I must admit, the results were outstanding though you would only hear me say so during a weak moment!
These living arrangements have been in existence for some time now with Bill's partner, Malisa doing remarkable things with the d?cor and external appearance of the place. A real dynamo of a woman who held a very responsible position with the Australian Federal Police Force. An Overseer Operative of an Electronic Surveillance and Cyber Investigation Team. What that actually meant and entailed we were never to learn as talking of her responsibilities could ensure a time in Prison. But at least that usually entailed a nine to six working day that would only differ if the security of the Western World was being challenged.
Unlike my ridiculous staggered and often ad hoc hours of most weeks.
Bill, on the other hand, often would enthral us with tales of Cases that he was involved in as a Junior Law Clerk with the DPP's Office. This I imagine, would have him front and centre at the Chief Prosecutor's Office if it became common knowledge.
Ben had gained employment with a high-flying Law Enterprise. Again, the need for privacy of individual Cases would more than likely be ignored.
I was waiting for the day that both sat on opposite sides of the Court representing some criminal matter. I promised myself that no matter what, I would ensure that I sat in the Public gallery for that one!
- - - - -
It had been a very hot, long summer with record temperatures extending into mid-Autumn.
We at last, had managed to snare a four-day week-end that suited us all.
We were camped in some distant, secluded camping spot in the Barrington Tops National Park, having arrived there early on the Friday after leaving home around four in the morning. Well before the first fingers of light peeked over the horizon. Me still half asleep lounging in the rear seat of my new 4WD vehicle. The caravan behind, I hoped! Billy driving. Ben in the passenger seat. The music up loud. The thumping of the base reverberating throughout the vehicle...and my body!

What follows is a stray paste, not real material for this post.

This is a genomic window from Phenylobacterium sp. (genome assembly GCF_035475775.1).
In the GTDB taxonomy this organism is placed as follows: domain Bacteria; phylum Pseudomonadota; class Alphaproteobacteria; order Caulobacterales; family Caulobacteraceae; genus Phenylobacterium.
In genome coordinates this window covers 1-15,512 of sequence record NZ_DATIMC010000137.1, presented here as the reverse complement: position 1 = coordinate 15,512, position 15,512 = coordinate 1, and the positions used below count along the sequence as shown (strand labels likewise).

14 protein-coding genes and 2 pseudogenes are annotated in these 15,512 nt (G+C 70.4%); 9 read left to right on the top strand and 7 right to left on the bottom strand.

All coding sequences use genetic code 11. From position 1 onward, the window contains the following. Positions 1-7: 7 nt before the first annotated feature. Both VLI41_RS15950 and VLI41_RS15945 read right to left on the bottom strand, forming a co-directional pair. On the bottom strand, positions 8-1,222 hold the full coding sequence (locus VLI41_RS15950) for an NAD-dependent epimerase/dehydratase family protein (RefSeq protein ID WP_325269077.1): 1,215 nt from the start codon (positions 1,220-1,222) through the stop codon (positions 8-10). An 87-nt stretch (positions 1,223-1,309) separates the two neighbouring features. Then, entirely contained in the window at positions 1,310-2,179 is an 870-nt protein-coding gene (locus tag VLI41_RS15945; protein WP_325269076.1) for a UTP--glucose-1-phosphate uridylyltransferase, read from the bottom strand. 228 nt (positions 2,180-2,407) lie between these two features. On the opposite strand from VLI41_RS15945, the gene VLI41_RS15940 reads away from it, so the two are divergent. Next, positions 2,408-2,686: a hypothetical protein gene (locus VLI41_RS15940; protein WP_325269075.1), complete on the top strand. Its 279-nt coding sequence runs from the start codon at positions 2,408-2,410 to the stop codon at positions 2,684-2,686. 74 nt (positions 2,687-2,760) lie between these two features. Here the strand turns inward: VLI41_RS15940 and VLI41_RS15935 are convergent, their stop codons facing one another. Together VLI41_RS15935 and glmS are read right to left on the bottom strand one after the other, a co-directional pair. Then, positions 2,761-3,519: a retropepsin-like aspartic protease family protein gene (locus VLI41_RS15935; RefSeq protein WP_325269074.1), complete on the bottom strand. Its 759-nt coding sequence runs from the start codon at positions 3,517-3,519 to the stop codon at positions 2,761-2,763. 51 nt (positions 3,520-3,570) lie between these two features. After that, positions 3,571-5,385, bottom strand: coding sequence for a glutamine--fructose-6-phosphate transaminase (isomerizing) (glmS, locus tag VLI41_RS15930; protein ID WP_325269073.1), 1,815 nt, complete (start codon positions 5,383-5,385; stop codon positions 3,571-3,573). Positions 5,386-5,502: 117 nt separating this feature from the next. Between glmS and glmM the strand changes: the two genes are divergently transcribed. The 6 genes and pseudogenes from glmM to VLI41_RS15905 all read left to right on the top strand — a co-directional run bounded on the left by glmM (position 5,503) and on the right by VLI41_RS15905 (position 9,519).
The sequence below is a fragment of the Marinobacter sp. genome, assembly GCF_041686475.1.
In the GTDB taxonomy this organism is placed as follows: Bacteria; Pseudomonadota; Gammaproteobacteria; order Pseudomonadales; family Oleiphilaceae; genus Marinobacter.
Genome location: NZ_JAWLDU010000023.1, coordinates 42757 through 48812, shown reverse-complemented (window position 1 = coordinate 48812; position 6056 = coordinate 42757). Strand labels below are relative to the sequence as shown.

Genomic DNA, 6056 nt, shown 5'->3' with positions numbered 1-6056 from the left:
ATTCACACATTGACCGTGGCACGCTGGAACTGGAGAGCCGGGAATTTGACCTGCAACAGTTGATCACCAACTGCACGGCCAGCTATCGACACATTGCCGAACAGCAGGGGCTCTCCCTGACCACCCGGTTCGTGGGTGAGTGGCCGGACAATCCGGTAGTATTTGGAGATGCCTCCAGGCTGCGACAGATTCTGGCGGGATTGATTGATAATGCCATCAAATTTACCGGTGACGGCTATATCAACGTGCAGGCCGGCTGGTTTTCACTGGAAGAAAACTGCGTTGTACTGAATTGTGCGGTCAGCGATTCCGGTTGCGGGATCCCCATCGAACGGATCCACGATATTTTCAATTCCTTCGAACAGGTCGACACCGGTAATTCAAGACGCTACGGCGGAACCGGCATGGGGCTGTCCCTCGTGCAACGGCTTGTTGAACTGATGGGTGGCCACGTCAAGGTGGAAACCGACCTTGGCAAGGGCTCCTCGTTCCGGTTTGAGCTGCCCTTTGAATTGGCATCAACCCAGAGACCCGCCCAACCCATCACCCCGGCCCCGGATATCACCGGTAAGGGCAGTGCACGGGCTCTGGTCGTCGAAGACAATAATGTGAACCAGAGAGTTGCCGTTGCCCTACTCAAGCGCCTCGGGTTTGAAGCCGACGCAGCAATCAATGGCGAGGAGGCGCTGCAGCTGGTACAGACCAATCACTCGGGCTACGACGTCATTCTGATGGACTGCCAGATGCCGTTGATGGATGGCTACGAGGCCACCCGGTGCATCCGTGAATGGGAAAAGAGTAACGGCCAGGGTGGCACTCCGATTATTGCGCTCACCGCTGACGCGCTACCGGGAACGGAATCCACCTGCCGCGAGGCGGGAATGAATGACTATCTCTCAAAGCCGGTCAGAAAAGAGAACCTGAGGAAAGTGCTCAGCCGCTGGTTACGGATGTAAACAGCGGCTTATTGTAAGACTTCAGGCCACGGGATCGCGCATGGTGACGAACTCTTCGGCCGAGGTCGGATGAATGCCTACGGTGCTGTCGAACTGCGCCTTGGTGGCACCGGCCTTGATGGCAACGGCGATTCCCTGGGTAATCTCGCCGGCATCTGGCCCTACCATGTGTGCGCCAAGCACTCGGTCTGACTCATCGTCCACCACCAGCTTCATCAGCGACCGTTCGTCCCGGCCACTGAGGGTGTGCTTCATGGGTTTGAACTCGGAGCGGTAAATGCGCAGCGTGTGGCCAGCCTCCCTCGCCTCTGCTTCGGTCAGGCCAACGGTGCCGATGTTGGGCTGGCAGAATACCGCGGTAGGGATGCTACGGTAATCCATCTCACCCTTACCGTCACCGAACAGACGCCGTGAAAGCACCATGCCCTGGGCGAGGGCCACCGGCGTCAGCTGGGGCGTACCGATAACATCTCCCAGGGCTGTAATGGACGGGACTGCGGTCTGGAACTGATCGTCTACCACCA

This arrangement, the choice of music the Boys idea, not mine. Luckily, I had ear-plugs to lessen the impact!
"Dad?" The two suggested after we had hitched up the caravan and checked that we had everything required for a four day stay in the bush. "Dad? You still look half asleep. I'll drive if you like. You hop in the back seat, if you like...get a bit more shut eye."
Bill was a thoughtful lad, though the music was starting to affect that sentiment, that opinion of him that I had!
With everything now in the caravan, there was very little to do in setting up camp. Maybe level up the van and roll out the awning, gather sufficient wood for the built-in steel BBQ settings provided with their 'swing out' pot and billy holder. These positioned thoughtfully at regular intervals around the camping area. This superb set-up complimented by heavy, hardwood picnic table and bench seat arrangements located in close proximity. A large heap of sawn timber off-cuts at the Camp Ground entrance ensured that we never had to get out the small gas BBQ slide-out on the van.
The smell of burning eucalypt sawn off-cuts while you cooked the meal over the open flames was always pleasurable to me...even when the breeze was blowing in the wrong direction saturating your clothing in that distinctive aroma of stale wood smoke!
We had often suggested that our women accompany us on these sojourns but trying to organise 'long week-ends' for the six of us was all but impossible. The women apologetically adding that the house devoid of male noises and smells was as just as good a break for them as sitting shivering beside a roaring fire out in the bush, being eaten alive by insects and other nasties and accosted by snakes and goannas at every turn.